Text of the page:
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“My challenge for you is to listen to music by Indigenous artists and to share lyrics that you find powerful or that inspire you to take action to make the world better. I’m asking you to find those songs and those lyrics that make you stop, listen, think, and choose to take action. Share your favourite lyric with the hashtag, #InspiredLyrics.
About This Challenge
When I wrote Dancin’ on the Run, I wanted to tell a story that I thought was important for our communities to remember and reflect upon, and a story that I felt was important to share with Canadians outside our communities who maybe didn’t know it. Dancin’ on the Run, was written about the Potlach Ban. The Potlach is such an important ceremony for us; it’s a governance ceremony integral to many Nations on the West Coast, and parts of the western subarctic. For some Nations, Potlaches were a chance to celebrate and to come together as communities, sometimes to commemorate weddings, births, or funerals, to redistribute wealth, to pass on titles or names, or to establish hunting and fishing territories. Potlaches lasted days and they were filled with song and dance, governance, and celebration.
From 1884 to 1951, the Canadian government outlawed Potlach, among other ceremonies. However, our ancestors and Community leaders did not let these essential ceremonies be forgotten like the government hoped they would. Instead, they held them in secret, they never gave up their traditions, even when faced with the prospect of arrest for even planning these ceremonies. I wrote Dancin’ on the Run to remember and lift up the stories of those who fought to keep our Potlach alive; for those who literally had to dance and sing under fear of arrest if they were found out by the Indian Agent.
Like other Indigenous songwriters, I write about my own life, my Community and our history. I try to write music that would inspire you to be comfortable in who you are and to do what you know is right for you. As a fan of Indigenous music, across genres, I know that there are Indigenous songwriters and musicians writing to try to inspire their fans to be inspired and to be proud of who they are. My challenge for you is to listen to music by Indigenous artists and to share lyrics that you find powerful or that inspire you to take action to make the world better. I’m asking you to find those songs and those lyrics that make you stop, listen, think, and choose to take action. Share your favourite lyric with the hashtag, #InspiredLyrics on social media to complete the challenge.
Why Indigenous Lyrics?
Song writing is storytelling; that’s true for all artists but maybe especially important for Indigenous songwriters. Some artists try to inspire action and active resistance with their lyrics, others inspire confidence and pride, or joy and comfort. I take so much inspiration from the stories I hear when listening to Indigenous musicians - in all genres. There is so much great music to love right now, but more than that, there is so much great music to learn from.
Indigenous musicians have always passed down teachings and ideas through music. In ceremony like the Potlach and many others, songs were a critical tool for passing ideas to the next generation. Indigenous musicians continue to pass ideas and teachings down to the younger generations, in traditional music, but also in contemporary forms and genres as well. There is so much Indigenous music to love and be inspired by; I hope you take this challenge as an opportunity to listen to an old favourite, but also to listen to music by emerging artists as well.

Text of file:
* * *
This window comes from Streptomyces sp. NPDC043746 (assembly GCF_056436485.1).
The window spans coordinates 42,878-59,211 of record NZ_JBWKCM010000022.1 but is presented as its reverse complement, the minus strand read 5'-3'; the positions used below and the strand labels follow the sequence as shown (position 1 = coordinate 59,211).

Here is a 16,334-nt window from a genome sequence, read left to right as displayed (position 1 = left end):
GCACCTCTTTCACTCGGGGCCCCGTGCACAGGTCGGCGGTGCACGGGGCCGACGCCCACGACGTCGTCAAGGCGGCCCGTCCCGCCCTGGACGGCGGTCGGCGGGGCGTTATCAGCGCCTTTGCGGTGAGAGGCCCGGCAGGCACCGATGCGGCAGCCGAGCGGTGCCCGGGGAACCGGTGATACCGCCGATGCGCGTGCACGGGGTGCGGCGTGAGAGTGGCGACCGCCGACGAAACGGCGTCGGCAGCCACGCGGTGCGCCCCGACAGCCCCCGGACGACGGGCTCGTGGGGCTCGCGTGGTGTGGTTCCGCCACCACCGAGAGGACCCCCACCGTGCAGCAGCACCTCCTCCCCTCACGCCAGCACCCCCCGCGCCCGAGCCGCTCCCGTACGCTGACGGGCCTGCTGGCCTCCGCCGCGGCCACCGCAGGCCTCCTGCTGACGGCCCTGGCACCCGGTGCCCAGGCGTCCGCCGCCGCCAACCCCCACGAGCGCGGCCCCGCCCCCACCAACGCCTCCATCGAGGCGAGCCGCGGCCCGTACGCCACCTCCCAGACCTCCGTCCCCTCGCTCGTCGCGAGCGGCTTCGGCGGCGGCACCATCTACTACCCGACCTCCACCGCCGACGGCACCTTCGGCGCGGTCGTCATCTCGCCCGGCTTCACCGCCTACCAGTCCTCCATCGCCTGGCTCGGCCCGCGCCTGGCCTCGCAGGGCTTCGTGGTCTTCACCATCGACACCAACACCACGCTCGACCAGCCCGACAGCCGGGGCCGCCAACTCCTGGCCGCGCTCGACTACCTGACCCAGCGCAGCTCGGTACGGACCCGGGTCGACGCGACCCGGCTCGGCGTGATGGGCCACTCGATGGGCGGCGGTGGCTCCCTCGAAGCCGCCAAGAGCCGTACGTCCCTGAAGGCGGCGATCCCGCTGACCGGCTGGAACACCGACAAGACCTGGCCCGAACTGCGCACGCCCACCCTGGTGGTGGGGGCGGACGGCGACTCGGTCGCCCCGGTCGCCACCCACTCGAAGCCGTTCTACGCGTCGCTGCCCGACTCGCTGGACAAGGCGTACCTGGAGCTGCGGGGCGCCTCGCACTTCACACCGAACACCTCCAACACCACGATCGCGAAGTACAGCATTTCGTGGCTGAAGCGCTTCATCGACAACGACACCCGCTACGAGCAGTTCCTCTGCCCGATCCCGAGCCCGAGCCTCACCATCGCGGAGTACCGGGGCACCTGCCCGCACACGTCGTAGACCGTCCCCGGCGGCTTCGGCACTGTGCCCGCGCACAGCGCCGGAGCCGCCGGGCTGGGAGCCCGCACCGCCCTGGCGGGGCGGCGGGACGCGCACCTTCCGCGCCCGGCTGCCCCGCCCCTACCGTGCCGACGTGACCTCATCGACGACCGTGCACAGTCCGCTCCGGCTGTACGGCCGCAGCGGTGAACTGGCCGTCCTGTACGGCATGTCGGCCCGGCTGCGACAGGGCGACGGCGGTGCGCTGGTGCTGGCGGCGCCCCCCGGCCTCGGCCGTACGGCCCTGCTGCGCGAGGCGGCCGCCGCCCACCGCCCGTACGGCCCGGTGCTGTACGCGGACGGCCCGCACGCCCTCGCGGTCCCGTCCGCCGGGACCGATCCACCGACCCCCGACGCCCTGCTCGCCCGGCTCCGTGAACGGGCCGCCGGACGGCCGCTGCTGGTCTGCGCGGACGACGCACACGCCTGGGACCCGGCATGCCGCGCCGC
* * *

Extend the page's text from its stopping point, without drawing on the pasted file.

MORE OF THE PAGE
Indigenous musicians have so much to share with us, let’s take in their ideas and share those that inspire us.
To begin, click "accept challenge" below and check out some of the Additional Resources for places to find Indigenous-made music!
Playlists and Places to Find Indigenous Music
- RPM (Website) (SoundCloud)
- Digital Drum
- N’we Jinan
- CBC Music: Indigenous
- Indigenous Music Awards: 2018 Nominees
- Indigenous Music Countdown
- sākihiwē festival (Website) (SoundCloud)
- Indigenous Music
- The Sound of: Canadian Indigenous (Spotify)
- Native North America Vol 1
- Native America: 7th Generation Rises: MTV
- "Dancin' on the Run" Music Video Story: Inez Louis
- An oral history of the Indigenous music Juno Award category: CBC
- How Indigenous Artists are Achieving Music Sovereignty: CBC
- We are witnessing Indigenous music's next wave: NOW Toronto
- Potlatch Ban: Abolishment of First Nations Ceremonies: ICTC
- Potlatch: The Canadian Encyclopedia
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accepted this challenge.
Inez Louis is a musician and performer; she is a two-time nominee for the Juno Award for Aboriginal Album of the Year first for her 2010 album, Singsoulgirl and again in 2014 for her album Burn Me Down. She is also a Nursing Supervisor serving her home community of Skowkale First Nation and other Sto:lo communities with the Sto:lo Service Agency. In 2008, Inez was named National Aboriginal Role Model by the National Aboriginal Health Organization. Inez is a proud mother and actively works to ensure her family is connected to and grounded in their culture.
"I challenge you to listen to music by Indigenous artists and to share lyrics that you find powerful or that inspire you to take action to make the world better."Read More